This is a very belated follow-up to MobiSocial do not understand decentralization and trust” which I posted on June 10th.
On June 12th T.J.Purcell, their CTO, wrote “Why giving consumers data ownership is hard”, at least partially in response to my article.
Then I got busy, and sat on a draft reply for nearly 3 months. I made a bunch of notes, but it’s all a bit stale and useless now.
I can crystallize my criticism into three main points:
1. The word “open” as used by Omlet is so broad as to be meaningless. To quote T.J. “open is about enabling competition at levels of the system”. Like Windows is open, because you can write applications for Windows? Omlet appear to be saying “we have a published API therefore we are open”. On that basis, every single platform in the world is “open”. Building on top of proprietary APIs which communicate with servers which are controlled by somebody else running code which you have no access to and cannot replicate is not a good position for a developer to be in. It is another share-cropper scenario, something which Monica Lam herself has spoken out against. Omlet may not be seeking to directly monetize the user data, but they have built another proprietary platform.
2. Trust is something which end-users need to extend, not something which platform-builders can “reward” to their partner businesses. There is an Omlet OEM API, offering a higher level of integration to “trusted parties”. Omlet making decisions on who they trust and pushing those decisions on end-users is not cool. The crux of the trust issues with Omlet, though, in that Omlet is a proprietary protocol and that nobody other than Omlet has any control over the direction it takes. “Trust us”, is what it boils down to. That is the core failing of nearly all of our existing technology – centralization and the implicit trust which that centralization forces onto end-users.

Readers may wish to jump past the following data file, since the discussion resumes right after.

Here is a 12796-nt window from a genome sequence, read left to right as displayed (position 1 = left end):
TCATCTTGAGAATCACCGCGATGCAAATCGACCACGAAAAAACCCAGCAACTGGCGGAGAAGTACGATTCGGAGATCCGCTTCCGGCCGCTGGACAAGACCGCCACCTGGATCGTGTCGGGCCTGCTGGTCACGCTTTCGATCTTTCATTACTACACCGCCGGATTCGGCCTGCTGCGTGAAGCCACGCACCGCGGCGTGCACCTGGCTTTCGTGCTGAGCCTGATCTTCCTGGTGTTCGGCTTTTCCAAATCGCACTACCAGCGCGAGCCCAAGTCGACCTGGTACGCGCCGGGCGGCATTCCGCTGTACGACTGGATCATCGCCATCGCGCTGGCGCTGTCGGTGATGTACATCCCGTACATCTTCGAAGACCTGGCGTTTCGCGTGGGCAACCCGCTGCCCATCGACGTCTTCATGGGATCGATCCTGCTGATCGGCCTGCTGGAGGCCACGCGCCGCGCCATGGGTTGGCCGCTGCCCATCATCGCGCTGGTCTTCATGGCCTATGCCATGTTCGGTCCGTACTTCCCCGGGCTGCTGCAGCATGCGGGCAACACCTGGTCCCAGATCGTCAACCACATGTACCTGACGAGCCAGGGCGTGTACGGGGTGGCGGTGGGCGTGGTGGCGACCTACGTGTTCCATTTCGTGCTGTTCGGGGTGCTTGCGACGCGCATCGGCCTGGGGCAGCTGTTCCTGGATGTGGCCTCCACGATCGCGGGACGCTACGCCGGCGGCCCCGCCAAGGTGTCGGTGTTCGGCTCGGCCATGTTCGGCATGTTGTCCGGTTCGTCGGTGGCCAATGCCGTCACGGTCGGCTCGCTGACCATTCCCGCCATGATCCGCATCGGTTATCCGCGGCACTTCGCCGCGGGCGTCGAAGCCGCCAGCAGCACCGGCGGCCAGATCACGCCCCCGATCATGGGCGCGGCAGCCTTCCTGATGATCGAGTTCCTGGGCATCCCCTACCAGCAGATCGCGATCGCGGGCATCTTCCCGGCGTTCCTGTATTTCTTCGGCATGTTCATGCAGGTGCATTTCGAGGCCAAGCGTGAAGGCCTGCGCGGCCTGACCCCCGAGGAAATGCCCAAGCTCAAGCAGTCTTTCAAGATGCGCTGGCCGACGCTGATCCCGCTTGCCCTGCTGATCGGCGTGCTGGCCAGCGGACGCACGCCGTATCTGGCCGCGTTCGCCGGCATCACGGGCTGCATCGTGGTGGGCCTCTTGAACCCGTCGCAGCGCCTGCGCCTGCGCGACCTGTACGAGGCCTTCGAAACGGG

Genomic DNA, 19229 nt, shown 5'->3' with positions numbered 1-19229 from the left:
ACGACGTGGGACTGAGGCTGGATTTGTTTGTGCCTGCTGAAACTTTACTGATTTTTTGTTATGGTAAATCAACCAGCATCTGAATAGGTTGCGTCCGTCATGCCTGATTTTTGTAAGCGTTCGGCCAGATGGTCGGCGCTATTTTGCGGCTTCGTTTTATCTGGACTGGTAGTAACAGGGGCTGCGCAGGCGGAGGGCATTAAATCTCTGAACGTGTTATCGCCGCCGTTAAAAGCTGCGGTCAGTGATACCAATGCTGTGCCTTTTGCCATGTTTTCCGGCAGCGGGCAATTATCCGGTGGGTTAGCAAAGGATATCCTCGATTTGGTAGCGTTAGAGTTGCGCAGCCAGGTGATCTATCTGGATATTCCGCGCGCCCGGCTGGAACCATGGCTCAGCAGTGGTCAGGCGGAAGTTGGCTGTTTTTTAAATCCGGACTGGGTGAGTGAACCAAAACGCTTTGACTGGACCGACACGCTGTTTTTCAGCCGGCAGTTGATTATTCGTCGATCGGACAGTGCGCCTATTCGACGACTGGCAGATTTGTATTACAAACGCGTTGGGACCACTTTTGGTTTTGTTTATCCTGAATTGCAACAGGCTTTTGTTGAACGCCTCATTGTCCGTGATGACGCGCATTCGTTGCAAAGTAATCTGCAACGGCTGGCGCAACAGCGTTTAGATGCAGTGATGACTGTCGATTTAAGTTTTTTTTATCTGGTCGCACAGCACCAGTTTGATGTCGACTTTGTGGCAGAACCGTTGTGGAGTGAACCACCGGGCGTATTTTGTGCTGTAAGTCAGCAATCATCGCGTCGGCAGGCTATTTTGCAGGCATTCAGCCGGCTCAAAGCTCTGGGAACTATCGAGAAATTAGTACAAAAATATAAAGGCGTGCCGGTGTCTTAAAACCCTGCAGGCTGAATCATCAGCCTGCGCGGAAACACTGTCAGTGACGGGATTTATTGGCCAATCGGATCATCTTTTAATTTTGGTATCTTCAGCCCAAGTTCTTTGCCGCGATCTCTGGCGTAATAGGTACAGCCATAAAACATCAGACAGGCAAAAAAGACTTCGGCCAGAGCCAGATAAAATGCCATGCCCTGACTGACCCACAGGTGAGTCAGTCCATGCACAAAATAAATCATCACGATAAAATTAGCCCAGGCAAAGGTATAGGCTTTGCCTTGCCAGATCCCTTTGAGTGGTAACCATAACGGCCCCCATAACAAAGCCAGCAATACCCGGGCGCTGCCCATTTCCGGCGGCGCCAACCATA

3. The business model for Omlet is obviously based on the Mozilla-style “defaults” model, but Omlet are not being transparent about their default options. Indeed, I haven’t seen them declare their default providers anywhere. When you start the application, you are not told where your data is being stored (but it is being stored somewhere). Later you will be given the optional choice of moving it somewhere of your choice. This is a minor and easily fixable point. Just be up-front about your defaults during the setup. That choice is the core of the proposition for Omlet, so let the user choose.
Given the company’s background in truly decentralized applications, it appears that Omlet do understand the issues related to decentralization and trust, but they have gone ahead with releasing a system which violates user trust and works on a “trust us” model anyway, on the basis that such a compromise is what is required to convince the masses to convert.
They are not aiming to monetize user data directly, but they are knowingly violating user trust.